Next to veg, where there are many factors at play.  Last year at this time, there was so much broc, lettuce, kale, cauli etc. in the market prices didn’t rise, even for the holidays.  So many growers were grumpy as they watched margins erode to the point they were selling far below production costs.  Then, in late January, the market started to squeeze higher and higher until prices were astronomical by late March.  Well, for growers who were raking it in, those are the days they remembered when it came to planting plans, forgetting the first 3-4 months at the beginning of the winter growing season.  I said, “it will never be like this again,” referring to the depressed markets in late fall and early winter, quite comfortably, having talked to enough growers who were going to start late or start small.  Well, there’s enough new growers in the mix who saw high markets in the spring and went big-time on production – the wrong way to go, that we continue to see deals on all leafy greens that are head-shaking low.  Of course, on top of this, temperatures have been above normal in the desert growing areas in Imperial and Yuma, speeding up January’s crops so they are ready now.  Growers there expect cold nights, some light frosts and keep their fingers crossed they don’t see a deep freeze, but instead it has been above 10C at night on average for the last 6 weeks, the coldest temp being around 4C.  Daytime highs have been above normal for months.  On the coast, where a smaller set of growers produce in the Oxnard / Goleta region north of LA have seen record-breaking temperatures for weeks as well.  (That’s where the largest fire in California history continues to be fanned by warm Santa Anna winds.)  The combination of a very warm fall across all districts and increased plantings have now proven me completely wrong.

Now, January will look different I imagine.  Prices have firmed up on broccoli and Cauliflower has more than tripled, and the celery market continues to increase as coastal growers sell through.  For us, price is far less important than quality, and we continue to stick to brands with a notably great track record for shipping us product harvested within 24 hours, pre-cooled properly, and well iced, and Ecocampos provides us with the best quality, week after week, month after month.  Rafael, one of the longest serving members of our team has been working on this project in Guanajuato for 5 years and as you know, it shows.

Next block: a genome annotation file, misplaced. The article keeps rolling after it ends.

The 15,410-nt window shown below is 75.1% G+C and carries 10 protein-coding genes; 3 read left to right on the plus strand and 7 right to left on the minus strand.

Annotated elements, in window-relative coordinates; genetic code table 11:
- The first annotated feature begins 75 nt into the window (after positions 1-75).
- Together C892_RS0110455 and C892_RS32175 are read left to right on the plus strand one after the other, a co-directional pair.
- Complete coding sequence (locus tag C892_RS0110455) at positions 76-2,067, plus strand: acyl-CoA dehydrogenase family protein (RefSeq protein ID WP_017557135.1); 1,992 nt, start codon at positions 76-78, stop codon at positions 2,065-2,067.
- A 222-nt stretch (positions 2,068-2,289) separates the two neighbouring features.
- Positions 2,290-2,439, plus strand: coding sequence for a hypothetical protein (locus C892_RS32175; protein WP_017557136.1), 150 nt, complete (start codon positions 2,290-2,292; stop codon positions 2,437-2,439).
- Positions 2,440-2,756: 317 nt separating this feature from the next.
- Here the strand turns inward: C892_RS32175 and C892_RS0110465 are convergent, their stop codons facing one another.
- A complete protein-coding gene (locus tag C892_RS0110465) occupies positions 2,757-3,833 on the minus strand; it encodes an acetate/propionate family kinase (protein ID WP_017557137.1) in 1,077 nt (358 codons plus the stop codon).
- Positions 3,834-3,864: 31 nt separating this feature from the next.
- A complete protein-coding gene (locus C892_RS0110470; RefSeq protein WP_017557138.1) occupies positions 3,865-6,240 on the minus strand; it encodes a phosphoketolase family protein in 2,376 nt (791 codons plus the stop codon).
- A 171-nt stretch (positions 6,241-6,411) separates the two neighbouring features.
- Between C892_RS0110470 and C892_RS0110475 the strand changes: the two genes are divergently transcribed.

As for individual commodities, Asparagus will become leaner as districts change from Concepcione in southern Baja to Mexicali, then east to Caborca (2 hours south of Tuscon) in the Sonora desert, where it will be spring sooner than here.  Expect some increases.  Of note, local carrot supply will start to dwindle fairly quickly, with a couple of producers out now, others expected to follow.  Winter rains are returning to the Peruvian rainforest which signals that plants are now slowing down and harvests will be smaller and smaller.  You realize that it takes between 9 and 15 hours to get to these growing regions from the Coast, it’s still heavily controlled in place by ‘narcos’, and harvests are delivered to Lima in 4 X 4 pickup trucks.  There are no trucking routes, so transport is difficult at the best of times.  The rest of the entire range of green veg is very stable, although we are predicting a massive amount of Tabouleh will be part of the holiday feast based on the huge amount of parsley we went through this week!  The only shake-up will in the sub-tropical markets, with zucchini and cucumbers continuing to be well priced, but pepper and tomato markets continue to be high.  That may be due to those growers, who also bled out last year from crazy-low pricing having changed planting volumes and schedules to avoid last year’s mess.

Sorry for being so chatty – first report in 10 days so a lot of information has been festering.

Finally, for those who have had time to read to the bottom, here’s to you and yours, hoping you have an enjoyable holiday season!